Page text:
Before I flew to India from Ukraine, Father Igor found out about an Orthodox church at the Russian embassy in New Delhi. I became its parishioner. Back then, a priest would come to that church for celebrations of the great feasts.
Most of the parishioners came from the former Soviet Union. The majority were the women who were working at foreign diplomatic missions are running businesses in India. Some had married in India and were bringing their husbands along. God heard our prayers, and eventually, we had a permanent priest, father Dmitry.
I live 1000 kilometres from New Delhi, and I travel to the capital on great feasts to take communion. In 2019, I took communion on the Feasts of the Nativity, the Baptism of Christ and the Pascha. With God’s help, I took communion as many as three times during the Paschal holidays. I always wish to partake in the Holy Sacraments more often.
In my church, all services are in Church Slavonic. I like Church Slavonic. To me, it sounds very spiritual. I pray in Church Slavonic at home, too. That way, I feel much closer to God.
Faith and the practice of medicine
Any practising doctor will have difficult cases when they do not know which treatment to select or which diagnosis to make. When this happens to me, I pray to God and ask Him to give me the wisdom to make the right decision.
Before my conversion to Orthodox Christianity, I was giving a lot of priority to making money. Today, I focus more on fulfilling God’s commandments. My spiritual father told me that while money was important, I must be merciful to my patients and be conscious of their ability to pay for their treatment. If they could not afford the care, I should always make accommodations to treat everyone who needs it but cannot afford to pay.
I start my day at work with a prayer. I pray to the Lord Jesus Christ and the Holy Theotokos. I say the prayer of the Optina elders and personal prayer that I put together myself.
I have icons in my office, and I carry some in my pocket close to my heart. A note in the middle of my table says: “Leave your life of sin”.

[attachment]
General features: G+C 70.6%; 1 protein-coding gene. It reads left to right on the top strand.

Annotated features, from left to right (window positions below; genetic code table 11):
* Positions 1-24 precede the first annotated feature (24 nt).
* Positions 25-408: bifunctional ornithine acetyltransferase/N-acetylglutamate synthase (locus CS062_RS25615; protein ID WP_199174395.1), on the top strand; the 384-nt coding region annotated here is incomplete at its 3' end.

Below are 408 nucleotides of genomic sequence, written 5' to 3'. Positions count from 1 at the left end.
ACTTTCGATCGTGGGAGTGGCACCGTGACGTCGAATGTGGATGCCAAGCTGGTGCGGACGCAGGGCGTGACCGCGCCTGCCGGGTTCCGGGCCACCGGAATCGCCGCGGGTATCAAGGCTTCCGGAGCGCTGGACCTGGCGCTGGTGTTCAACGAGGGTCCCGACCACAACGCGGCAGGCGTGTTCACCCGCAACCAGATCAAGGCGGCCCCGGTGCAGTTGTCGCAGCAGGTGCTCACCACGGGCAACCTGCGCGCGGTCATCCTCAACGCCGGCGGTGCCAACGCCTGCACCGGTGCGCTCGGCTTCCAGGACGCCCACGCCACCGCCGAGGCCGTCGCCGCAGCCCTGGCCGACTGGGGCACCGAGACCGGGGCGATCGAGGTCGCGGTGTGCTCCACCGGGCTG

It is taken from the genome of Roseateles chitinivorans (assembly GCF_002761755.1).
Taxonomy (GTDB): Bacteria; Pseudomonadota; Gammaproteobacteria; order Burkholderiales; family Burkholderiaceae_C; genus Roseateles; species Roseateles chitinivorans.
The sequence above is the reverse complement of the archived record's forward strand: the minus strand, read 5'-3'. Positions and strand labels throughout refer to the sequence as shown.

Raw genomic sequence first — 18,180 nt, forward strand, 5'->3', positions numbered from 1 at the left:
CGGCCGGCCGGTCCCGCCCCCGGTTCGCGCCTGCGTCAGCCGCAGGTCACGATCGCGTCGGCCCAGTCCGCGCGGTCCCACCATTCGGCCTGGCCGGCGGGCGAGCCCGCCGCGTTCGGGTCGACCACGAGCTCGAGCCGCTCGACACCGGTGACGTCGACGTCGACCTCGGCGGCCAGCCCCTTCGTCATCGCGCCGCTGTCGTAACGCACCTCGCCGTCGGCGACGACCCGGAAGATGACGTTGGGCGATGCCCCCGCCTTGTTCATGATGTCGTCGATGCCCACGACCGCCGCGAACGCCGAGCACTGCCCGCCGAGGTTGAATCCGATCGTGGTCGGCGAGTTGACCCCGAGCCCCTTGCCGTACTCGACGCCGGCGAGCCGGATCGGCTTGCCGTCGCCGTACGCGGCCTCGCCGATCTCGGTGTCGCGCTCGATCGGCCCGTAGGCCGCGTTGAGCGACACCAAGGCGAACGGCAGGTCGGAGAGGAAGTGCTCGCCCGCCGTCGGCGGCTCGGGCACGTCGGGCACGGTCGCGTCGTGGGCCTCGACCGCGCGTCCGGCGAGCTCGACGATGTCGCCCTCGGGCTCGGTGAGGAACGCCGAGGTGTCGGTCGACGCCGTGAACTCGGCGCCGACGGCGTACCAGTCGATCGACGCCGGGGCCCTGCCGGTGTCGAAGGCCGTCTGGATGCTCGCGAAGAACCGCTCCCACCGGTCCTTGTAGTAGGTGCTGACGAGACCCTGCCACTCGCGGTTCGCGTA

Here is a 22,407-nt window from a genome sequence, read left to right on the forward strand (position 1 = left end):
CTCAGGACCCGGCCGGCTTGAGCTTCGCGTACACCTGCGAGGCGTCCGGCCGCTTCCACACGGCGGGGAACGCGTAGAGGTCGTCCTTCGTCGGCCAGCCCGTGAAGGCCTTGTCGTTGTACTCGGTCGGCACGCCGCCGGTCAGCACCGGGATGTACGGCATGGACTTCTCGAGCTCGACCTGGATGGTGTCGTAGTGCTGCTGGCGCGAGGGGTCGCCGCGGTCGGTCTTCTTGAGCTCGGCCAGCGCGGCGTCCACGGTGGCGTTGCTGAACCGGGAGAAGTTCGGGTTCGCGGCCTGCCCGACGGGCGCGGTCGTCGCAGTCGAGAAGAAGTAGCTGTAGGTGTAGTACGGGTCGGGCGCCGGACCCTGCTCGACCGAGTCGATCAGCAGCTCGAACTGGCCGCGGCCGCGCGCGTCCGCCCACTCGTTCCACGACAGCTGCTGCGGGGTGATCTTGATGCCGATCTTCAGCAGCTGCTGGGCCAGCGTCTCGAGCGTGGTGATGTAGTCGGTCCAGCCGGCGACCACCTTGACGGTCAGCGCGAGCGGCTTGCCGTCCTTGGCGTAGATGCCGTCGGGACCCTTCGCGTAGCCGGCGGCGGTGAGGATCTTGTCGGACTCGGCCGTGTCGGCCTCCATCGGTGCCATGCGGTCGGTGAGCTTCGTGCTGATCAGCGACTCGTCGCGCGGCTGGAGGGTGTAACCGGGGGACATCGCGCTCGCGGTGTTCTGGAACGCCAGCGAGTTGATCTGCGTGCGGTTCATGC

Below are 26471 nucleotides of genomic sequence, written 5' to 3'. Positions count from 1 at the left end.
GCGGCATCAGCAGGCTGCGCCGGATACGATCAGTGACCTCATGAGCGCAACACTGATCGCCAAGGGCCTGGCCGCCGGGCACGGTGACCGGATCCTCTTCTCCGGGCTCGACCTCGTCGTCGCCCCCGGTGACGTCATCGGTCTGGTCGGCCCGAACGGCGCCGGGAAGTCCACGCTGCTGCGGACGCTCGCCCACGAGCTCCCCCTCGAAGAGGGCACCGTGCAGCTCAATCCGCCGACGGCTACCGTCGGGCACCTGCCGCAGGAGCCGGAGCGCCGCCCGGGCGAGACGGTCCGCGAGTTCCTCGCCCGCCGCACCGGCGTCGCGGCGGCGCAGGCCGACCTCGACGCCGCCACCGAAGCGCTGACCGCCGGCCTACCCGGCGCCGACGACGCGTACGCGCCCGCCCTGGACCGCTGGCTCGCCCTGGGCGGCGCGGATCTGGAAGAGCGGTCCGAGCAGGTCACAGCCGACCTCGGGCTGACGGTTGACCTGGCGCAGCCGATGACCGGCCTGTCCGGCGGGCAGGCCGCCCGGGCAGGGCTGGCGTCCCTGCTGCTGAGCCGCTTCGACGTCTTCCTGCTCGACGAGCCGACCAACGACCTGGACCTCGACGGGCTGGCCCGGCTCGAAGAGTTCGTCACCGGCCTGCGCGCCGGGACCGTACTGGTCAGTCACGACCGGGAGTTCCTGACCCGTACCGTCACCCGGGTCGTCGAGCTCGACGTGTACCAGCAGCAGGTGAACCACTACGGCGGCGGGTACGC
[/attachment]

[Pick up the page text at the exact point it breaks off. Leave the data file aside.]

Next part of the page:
In my bedroom, I keep a poster from my spiritual father who drew for me a schematic list of the sins. When we sin, we breach the Lord’s commandments. As an Orthodox, I make a point of never being idle. I have stopped watching sequels on television. I still watch the news in my free time, but I do it rarely. On the Internet, I give preference to Orthodox web sites and channels.
I make a special effort to keep the fast. I have been fasting voluntarily every Wednesday and Friday for three years, and all the fasting periods.
Our sorrows and illnesses are our reminders that God exists and we must listen to Him and fulfil His commandments. In the Gospel, Christ healed a woman caught in adultery saying: “Then neither do I condemn you. Go now and leave your life of sin.” (John 8:11).
Faith and career
In India, I have built a successful career. I began as a doctor in a district-level city, and I have advanced, with God’s help, to chief regional narcologist. I am holding management positions in the Forensics Division and the Division for the monitoring of medical staff salaries. I have my clinic, and I am the only practising narcologist in my region. There is great potential for my continued career growth in India, but I can only travel to the church in New Delhi on my rare holidays. I am prepared to move to Belarus, so I continue to discover the Orthodox faith, take communion more often and come to church at least once a week. It is a great joy to live in a country with so many churches, where the choirs sing so beautifully, and the prayer never stops.
Translated by The Catalogue of Good Deeds